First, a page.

In theory, our route from Evolution Basin should have climbed east back onto the face of Mount Darwin by a wide ledge at 3300m, exposed to the full force of the weather. We had been looking at the exposed pathless nature of the next couple of days (and the time we had been making over the roughest terrain) and in view of the weather, had decided that we should downgrade the next section of the walk and follow the John Muir Trail. Steve Roper’s guide holds out a very low opinion of this section of the JMT, which lacks the splendid mountain scenery of his above-timberline journey. However, we were just two, a long way from home, and what good are splendid views shrouded in hill fog ?
The disadvantages of the JMT were that it travelled lower country, entailing some significant river crossings (cold and high with snowmelt this early in the season), and it ventured off the edges of the maps we had bought for the High Route.
We were now in an entirely different catchment, and followed the South Fork of the San Joaquin River for some distance to a camp where we knew there were hot springs. This area is close to an escape via a ferry across Edison Lake (often used for resupply by those walking the JMT), so we met a couple of other parties during the day, one of which was using the hot spring camp. However, the hot pools proved to be on the far side of the ice cold river, reached using a single wire suspended across the river for security. We reckoned we could cope with this to get across (with a hot bath to warm up), but really didn’t fancy an ice-cold dunking to come back.
The other group had abandoned a large potato on our side of the river, which we eyed up enviously, having eaten nothing but dehydrated food for several days. Overcome by honesty, we ate our noodles sat round our fire (another advantage of descending below tree line). Next morning we saw that the other group had gone home, leaving their big potato behind, but by now we weren’t prepared to carry such heavy food to our next camp !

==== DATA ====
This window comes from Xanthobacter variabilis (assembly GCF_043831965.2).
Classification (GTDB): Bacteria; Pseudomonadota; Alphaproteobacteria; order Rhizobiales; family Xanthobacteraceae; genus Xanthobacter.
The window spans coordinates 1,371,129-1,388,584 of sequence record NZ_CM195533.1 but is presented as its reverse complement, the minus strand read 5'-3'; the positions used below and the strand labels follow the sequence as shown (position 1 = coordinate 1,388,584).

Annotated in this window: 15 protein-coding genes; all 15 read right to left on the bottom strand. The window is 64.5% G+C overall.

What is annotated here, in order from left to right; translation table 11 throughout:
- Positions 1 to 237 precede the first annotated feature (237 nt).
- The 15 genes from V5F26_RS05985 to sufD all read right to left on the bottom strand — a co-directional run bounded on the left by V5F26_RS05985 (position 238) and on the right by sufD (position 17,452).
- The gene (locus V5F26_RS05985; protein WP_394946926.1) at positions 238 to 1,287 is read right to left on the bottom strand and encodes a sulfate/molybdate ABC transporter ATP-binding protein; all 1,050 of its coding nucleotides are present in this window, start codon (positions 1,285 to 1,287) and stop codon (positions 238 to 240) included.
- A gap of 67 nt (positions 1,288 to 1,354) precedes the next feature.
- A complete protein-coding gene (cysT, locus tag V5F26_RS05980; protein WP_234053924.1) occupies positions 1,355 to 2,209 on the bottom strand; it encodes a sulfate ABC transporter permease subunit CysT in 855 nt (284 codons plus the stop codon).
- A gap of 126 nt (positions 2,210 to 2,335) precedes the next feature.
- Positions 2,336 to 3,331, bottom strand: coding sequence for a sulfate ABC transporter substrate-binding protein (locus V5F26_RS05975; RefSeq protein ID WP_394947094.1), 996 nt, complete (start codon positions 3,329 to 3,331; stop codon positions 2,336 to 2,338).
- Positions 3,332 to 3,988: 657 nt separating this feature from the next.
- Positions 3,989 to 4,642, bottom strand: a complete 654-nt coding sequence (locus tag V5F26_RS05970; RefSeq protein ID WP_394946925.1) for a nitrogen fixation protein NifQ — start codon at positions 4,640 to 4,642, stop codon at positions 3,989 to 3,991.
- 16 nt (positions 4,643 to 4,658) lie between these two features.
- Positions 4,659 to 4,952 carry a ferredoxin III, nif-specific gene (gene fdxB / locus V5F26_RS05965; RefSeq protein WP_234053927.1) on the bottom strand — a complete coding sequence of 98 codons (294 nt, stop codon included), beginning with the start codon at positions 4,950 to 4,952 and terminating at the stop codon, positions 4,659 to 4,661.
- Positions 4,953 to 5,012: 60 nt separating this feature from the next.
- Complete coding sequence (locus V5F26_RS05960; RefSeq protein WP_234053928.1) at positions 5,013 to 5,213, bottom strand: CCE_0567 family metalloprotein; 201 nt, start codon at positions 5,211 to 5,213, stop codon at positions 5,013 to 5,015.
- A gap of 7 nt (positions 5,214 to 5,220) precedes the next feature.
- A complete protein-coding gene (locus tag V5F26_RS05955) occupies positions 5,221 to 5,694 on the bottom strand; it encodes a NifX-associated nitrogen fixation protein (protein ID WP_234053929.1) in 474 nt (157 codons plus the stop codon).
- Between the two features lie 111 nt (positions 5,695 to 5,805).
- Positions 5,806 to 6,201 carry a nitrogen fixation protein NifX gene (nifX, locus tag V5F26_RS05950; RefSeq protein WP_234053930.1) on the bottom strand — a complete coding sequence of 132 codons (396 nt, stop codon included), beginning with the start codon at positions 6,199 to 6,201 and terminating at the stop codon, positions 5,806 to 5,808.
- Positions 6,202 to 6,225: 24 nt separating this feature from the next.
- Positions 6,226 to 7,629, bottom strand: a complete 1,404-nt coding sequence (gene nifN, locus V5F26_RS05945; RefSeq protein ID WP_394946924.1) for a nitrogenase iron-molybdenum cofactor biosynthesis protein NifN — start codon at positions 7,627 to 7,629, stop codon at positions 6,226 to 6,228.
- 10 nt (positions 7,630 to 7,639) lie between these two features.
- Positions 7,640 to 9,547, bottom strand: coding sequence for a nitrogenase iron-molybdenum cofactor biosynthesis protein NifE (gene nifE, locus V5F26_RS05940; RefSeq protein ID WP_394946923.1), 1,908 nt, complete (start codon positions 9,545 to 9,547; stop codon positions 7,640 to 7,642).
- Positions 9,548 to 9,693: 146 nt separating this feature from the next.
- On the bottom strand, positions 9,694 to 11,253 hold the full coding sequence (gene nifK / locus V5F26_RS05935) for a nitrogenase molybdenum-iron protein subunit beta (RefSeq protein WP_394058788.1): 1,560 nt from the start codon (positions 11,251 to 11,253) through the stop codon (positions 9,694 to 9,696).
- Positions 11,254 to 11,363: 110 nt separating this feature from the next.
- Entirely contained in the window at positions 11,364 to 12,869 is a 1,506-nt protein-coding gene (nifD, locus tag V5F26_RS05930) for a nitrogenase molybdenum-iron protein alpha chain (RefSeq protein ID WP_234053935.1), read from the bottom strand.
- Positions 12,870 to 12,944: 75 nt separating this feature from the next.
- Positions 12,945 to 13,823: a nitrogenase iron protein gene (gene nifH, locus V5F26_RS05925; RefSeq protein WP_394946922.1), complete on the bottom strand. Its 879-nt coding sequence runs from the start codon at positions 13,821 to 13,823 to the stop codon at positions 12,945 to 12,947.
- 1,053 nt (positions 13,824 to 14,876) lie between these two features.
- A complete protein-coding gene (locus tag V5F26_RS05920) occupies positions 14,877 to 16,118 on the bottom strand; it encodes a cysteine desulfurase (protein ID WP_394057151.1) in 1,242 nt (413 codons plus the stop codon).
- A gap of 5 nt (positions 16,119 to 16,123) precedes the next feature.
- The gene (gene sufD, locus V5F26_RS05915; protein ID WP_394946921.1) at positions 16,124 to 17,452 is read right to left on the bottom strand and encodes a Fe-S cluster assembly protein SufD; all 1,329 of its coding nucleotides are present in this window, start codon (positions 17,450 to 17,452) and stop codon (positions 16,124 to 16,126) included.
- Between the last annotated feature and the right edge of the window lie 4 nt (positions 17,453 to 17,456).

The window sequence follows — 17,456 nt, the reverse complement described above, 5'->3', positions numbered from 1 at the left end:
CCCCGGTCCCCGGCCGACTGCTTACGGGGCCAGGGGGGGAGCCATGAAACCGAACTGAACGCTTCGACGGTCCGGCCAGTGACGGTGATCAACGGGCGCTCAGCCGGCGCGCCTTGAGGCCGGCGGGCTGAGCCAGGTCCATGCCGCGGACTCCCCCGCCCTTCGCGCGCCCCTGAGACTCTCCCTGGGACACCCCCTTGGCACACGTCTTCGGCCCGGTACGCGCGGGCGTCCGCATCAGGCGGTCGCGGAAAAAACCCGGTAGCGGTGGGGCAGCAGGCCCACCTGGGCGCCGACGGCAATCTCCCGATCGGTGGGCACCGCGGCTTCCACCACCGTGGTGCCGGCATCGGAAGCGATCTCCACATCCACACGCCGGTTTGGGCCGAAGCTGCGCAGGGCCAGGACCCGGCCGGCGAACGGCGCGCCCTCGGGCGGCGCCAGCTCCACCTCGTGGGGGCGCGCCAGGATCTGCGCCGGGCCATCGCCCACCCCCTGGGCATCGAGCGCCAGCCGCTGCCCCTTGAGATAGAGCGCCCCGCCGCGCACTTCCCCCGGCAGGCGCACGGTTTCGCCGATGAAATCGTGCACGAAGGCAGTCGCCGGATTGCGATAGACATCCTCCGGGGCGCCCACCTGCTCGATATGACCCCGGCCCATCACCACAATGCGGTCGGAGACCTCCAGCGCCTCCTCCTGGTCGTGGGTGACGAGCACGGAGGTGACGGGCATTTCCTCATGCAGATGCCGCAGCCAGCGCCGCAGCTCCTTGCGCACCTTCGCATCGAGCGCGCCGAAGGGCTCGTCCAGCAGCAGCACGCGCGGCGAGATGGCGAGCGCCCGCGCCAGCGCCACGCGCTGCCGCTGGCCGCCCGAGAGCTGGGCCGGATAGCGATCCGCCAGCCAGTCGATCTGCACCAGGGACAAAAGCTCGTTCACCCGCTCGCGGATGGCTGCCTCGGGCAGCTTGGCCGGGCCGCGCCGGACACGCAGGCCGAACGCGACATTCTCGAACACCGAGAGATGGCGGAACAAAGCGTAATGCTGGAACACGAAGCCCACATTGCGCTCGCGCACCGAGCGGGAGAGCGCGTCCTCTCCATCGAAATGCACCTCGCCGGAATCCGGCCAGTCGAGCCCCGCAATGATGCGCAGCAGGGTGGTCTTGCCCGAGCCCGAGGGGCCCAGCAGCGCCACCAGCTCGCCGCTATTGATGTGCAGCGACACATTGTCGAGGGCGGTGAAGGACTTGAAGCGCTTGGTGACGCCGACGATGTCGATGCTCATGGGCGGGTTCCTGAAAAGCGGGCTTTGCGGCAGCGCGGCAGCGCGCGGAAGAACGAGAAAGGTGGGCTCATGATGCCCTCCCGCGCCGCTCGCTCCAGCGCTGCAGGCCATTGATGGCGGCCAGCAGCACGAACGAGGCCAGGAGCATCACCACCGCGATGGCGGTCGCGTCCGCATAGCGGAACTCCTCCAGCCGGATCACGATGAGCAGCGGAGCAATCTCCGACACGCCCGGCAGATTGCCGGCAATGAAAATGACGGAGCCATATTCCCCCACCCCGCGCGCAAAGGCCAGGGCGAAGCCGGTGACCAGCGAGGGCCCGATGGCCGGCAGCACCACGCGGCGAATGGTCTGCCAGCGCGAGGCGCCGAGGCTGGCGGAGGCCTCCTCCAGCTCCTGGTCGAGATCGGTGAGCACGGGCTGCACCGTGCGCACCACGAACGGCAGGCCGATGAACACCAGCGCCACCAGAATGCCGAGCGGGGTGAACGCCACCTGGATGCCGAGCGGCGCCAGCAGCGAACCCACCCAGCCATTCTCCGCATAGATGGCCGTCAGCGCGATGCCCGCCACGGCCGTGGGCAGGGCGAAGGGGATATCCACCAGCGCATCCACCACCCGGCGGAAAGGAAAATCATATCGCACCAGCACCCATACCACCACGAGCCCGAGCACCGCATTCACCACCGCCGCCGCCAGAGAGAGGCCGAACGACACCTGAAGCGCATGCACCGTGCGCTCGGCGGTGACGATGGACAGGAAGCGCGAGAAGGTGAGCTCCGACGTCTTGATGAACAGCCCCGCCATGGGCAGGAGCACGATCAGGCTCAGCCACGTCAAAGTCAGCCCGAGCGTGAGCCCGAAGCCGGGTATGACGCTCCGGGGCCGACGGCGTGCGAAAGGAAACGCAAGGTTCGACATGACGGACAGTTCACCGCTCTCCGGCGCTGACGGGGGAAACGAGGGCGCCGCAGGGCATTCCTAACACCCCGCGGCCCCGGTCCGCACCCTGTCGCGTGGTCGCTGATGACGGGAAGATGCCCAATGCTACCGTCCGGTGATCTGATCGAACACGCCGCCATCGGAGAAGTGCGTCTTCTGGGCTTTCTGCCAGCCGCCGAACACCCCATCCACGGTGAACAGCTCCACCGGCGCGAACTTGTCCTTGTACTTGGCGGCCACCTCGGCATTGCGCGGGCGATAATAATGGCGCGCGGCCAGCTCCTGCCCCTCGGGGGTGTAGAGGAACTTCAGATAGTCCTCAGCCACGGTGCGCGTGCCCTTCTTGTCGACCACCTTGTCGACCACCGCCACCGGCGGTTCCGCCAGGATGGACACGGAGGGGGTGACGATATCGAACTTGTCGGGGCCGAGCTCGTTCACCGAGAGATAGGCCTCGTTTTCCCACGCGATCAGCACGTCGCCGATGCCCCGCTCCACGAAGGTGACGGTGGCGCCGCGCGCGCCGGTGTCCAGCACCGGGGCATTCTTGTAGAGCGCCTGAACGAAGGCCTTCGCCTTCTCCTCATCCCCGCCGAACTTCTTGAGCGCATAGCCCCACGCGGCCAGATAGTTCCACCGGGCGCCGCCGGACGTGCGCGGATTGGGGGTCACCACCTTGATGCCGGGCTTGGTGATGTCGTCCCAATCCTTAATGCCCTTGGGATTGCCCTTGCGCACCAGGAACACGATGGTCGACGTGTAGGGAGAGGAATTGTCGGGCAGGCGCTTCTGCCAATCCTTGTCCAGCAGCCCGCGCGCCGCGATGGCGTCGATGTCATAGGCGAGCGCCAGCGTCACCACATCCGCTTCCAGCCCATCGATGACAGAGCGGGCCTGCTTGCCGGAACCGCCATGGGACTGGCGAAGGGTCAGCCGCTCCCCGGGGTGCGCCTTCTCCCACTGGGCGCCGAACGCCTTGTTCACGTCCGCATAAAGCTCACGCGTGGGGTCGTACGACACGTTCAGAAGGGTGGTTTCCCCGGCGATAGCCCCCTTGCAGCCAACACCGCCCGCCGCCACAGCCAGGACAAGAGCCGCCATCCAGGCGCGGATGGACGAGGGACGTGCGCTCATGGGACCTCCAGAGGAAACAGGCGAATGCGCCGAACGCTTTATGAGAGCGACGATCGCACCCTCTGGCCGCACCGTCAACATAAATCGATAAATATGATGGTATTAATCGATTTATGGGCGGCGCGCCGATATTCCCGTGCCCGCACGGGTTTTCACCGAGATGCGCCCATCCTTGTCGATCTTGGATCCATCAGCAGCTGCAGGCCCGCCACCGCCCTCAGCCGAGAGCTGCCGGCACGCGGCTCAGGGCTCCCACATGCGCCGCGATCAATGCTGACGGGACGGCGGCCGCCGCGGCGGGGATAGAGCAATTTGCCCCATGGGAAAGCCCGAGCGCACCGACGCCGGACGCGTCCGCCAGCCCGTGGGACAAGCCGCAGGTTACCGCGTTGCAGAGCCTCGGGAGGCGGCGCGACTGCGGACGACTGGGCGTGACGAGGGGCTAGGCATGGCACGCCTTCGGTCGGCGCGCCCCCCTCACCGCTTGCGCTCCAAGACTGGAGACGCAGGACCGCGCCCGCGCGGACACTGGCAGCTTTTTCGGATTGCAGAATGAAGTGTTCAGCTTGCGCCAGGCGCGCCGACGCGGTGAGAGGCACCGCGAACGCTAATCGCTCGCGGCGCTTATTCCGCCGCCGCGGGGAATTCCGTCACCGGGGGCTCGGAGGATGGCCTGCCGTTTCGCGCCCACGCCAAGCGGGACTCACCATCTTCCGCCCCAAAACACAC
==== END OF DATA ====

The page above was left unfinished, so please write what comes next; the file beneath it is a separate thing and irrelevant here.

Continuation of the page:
Even lower down on excellent marked trails, river crossings weren’t always straightforward!
We weren’t quite sure what trail led where from here (as we were off our map), but relied on the John Muir Trail (and the Pacific Crest Trail with which it coincided on this section) being well marked. At one junction there was no sign, and Andy dropped his pack for a quick scout along both routes before deciding we ought to stay high and cross a spur to the next catchment. This proved correct and we were soon climbing again, to an attractive area known as Sallie Keyes Lakes from where the trail continued to Selden Pass, above treeline at 3320m (quite high for a low-level alternative!) The view ahead from here showed the trail passing left of Marie Lake, but also showed us that the high country we were bypassing was well and truly in the cloud. Below Marie Lake, we crossed West Fork, Bear Creek on some very precarious remains of a decaying log bridge, then Hilgard Branch of Bear Creek via stepping stones which were almost covered. Our next camp was close to Bear Creek, once again in the forest (at 2780m) so we had another fire.
Campfire just off the JMT by Bear Creek
To rejoin the high route we must cross Mono Basin, but first we must cross Bear Ridge, which proved to be a longish but easy ascent to a pleasant trail through Fir forest, with a bare, dry soil. Dropping down the other side, we soon entered a much more lush area with many flowers, where the conifers were replaced by mature aspens, all, for some reason, leaning towards the hill. Clearings with bright Indian Paintbrush gave us glimpses across Mono Creek to the Vermillion Cliffs then a more open area with bare granite and scattered Jeffrey Pines. From the crossing of Mono River, we followed Silver Pass Creek, climbing steeply and very scenically up towards Silver Pass where Silver Pass Lake, close to the top, provided us with our next camping spot, at 3170m.
An exposed camping spot at Silver Pass Lake – but the weather had improved